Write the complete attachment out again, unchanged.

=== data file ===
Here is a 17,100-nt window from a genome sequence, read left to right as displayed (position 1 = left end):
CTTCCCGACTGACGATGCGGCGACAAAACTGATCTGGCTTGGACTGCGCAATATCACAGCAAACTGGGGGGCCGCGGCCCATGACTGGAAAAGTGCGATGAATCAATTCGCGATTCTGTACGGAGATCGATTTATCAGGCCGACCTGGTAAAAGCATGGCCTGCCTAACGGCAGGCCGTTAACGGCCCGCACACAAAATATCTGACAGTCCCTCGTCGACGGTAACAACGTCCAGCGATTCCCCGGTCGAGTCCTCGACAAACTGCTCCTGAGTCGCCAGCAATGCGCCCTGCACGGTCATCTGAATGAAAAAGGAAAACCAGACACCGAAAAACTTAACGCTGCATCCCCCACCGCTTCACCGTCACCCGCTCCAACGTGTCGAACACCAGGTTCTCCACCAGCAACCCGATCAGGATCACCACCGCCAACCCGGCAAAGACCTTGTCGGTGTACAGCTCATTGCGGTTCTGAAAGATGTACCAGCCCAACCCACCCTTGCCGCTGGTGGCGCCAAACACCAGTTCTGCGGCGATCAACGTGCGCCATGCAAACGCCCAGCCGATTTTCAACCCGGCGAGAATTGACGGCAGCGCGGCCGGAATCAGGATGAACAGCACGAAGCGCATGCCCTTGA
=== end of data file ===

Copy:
Here is a 17,100-nt window from a genome sequence, read left to right as displayed (position 1 = left end):
CTTCCCGACTGACGATGCGGCGACAAAACTGATCTGGCTTGGACTGCGCAATATCACAGCAAACTGGGGGGCCGCGGCCCATGACTGGAAAAGTGCGATGAATCAATTCGCGATTCTGTACGGAGATCGATTTATCAGGCCGACCTGGTAAAAGCATGGCCTGCCTAACGGCAGGCCGTTAACGGCCCGCACACAAAATATCTGACAGTCCCTCGTCGACGGTAACAACGTCCAGCGATTCCCCGGTCGAGTCCTCGACAAACTGCTCCTGAGTCGCCAGCAATGCGCCCTGCACGGTCATCTGAATGAAAAAGGAAAACCAGACACCGAAAAACTTAACGCTGCATCCCCCACCGCTTCACCGTCACCCGCTCCAACGTGTCGAACACCAGGTTCTCCACCAGCAACCCGATCAGGATCACCACCGCCAACCCGGCAAAGACCTTGTCGGTGTACAGCTCATTGCGGTTCTGAAAGATGTACCAGCCCAACCCACCCTTGCCGCTGGTGGCGCCAAACACCAGTTCTGCGGCGATCAACGTGCGCCATGCAAACGCCCAGCCGATTTTCAACCCGGCGAGAATTGACGGCAGCGCGGCCGGAATCAGGATGAACAGCACGAAGCGCATGCCCTTGA